Sea Shepherd’s second boat - like the first, a North Atlantic side trawler and a veteran of the 1973 cod war - was bought in Grimsby and slowly, the movement grew to encapsulate around 200 volunteers and crew and 12 vessels.
Paul is particularly proud of the impact they have had on illegal whaling in international waters. The most recent anti-whaling mission Operation Nemesis took place in the Southern Ocean against Japanese whalers.
‘Looking at our whale campaigns overall since 2005, we’ve managed to reduce the quota from 1035 to 333, get them into the international court and get the condemnation of the international court of justice,’ he says.
Ocean Warrior on Operation Nemesis © Sea Shepherd
‘We have exposed what they are doing but Japan is a very intractable and stubborn nation which ignores the law. They are putting in an immense amount of money – around £30 - £40 million a year - just to oppose us. In 2012, they took $30m from the Tsunami Relief Fund and gave it to the whalers for security.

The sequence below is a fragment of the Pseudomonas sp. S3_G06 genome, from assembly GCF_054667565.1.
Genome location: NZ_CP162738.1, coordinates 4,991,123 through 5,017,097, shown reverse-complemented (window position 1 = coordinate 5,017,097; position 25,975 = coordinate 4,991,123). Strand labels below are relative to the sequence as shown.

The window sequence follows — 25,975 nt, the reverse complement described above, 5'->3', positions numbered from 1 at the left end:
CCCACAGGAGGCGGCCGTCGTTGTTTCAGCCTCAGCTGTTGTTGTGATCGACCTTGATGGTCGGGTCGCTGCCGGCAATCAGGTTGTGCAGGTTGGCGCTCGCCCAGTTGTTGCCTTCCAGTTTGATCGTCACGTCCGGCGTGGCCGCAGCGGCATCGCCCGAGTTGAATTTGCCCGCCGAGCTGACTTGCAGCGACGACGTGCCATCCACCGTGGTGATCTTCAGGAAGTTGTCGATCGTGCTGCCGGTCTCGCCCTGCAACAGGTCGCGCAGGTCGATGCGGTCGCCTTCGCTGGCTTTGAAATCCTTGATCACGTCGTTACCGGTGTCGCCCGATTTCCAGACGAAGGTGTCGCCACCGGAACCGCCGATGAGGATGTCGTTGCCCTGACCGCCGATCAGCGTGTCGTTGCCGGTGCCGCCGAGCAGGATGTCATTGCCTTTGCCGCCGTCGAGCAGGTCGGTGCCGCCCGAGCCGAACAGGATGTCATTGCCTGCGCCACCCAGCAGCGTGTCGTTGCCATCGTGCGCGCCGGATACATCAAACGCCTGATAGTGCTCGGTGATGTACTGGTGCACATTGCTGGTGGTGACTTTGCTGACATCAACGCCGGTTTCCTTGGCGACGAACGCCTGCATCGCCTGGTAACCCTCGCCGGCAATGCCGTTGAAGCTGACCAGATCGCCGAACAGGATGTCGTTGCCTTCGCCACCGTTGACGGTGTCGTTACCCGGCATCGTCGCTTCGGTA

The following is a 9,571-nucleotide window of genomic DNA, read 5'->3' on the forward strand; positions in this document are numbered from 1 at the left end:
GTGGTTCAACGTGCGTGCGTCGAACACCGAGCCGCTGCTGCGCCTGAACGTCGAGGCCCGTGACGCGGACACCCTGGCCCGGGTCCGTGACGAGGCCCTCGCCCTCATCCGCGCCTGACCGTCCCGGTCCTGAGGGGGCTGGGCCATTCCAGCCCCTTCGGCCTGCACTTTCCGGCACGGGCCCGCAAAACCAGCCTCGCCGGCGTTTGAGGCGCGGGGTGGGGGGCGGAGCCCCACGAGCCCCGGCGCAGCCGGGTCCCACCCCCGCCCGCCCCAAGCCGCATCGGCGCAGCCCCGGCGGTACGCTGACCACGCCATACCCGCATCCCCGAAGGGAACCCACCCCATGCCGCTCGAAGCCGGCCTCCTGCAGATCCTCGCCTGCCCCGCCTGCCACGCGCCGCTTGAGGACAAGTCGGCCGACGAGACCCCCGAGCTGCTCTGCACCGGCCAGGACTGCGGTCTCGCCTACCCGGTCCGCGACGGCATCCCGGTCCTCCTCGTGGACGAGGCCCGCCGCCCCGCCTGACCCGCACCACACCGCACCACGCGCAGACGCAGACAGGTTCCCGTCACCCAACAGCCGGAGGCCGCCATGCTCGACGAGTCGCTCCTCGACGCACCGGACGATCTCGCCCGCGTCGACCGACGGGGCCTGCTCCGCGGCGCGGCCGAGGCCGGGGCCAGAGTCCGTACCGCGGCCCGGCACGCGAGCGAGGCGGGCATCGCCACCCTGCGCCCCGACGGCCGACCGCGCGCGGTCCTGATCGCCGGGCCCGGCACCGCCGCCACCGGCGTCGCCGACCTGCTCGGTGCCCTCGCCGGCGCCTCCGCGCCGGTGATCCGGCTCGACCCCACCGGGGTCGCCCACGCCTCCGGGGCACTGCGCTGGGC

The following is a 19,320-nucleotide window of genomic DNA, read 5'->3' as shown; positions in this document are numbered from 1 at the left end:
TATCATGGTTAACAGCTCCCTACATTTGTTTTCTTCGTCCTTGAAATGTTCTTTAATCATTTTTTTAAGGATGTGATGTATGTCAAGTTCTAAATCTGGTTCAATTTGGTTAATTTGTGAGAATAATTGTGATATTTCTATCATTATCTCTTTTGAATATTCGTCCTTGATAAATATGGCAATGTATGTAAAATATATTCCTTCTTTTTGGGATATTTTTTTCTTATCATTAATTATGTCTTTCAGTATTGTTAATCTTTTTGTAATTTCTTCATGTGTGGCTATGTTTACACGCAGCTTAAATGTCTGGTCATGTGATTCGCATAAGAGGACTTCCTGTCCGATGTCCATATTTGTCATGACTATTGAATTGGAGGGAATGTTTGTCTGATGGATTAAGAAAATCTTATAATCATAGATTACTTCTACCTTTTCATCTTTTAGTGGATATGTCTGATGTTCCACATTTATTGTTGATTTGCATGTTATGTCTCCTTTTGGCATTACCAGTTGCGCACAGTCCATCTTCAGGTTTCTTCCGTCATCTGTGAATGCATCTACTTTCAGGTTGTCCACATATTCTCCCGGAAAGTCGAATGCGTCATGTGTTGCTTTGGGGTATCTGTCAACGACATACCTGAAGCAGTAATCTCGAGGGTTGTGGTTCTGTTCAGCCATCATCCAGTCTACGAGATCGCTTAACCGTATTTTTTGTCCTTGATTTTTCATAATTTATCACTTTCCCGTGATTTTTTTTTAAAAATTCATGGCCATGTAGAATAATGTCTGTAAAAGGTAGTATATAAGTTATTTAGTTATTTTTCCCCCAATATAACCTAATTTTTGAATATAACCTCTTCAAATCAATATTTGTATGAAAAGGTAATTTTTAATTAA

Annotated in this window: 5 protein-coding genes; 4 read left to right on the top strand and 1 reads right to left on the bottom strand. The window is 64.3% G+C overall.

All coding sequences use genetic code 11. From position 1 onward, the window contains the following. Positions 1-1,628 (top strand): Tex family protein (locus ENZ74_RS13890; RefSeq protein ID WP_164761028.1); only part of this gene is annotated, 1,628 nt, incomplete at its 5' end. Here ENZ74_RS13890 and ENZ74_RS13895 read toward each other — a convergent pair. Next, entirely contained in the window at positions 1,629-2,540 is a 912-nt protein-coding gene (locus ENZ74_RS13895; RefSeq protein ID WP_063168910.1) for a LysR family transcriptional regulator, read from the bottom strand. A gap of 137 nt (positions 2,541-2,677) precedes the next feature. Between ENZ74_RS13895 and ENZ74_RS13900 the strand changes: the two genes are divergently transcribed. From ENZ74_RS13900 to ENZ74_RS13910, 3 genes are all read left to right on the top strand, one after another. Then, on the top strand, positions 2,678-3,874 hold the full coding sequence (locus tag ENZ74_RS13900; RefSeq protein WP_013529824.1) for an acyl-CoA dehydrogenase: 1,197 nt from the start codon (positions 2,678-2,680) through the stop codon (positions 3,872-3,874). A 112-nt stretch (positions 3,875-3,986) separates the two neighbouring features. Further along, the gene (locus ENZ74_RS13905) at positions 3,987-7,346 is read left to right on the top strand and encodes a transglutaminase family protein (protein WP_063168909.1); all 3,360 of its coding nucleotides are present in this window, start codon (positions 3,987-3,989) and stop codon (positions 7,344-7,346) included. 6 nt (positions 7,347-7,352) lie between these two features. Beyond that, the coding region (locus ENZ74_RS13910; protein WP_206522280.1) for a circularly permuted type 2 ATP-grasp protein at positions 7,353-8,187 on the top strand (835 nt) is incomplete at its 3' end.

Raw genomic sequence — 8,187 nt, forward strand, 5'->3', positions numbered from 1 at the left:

‘It has cost Japan a few hundred million dollars over the years and in that time, we have saved around 6,000 whales which are now swimming free, so that gives us a great sense of satisfaction.’
However, Japan is keen to limit Sea Shepherd’s freedom to oppose their activities and Paul reveals that the Japanese government has now implemented military technology so they can keep watch on conservation activity and interventions by satellite in real time.
MY Steve Irwin & heli ops to find the Japanese vessel Nisshin © Sea Shepherd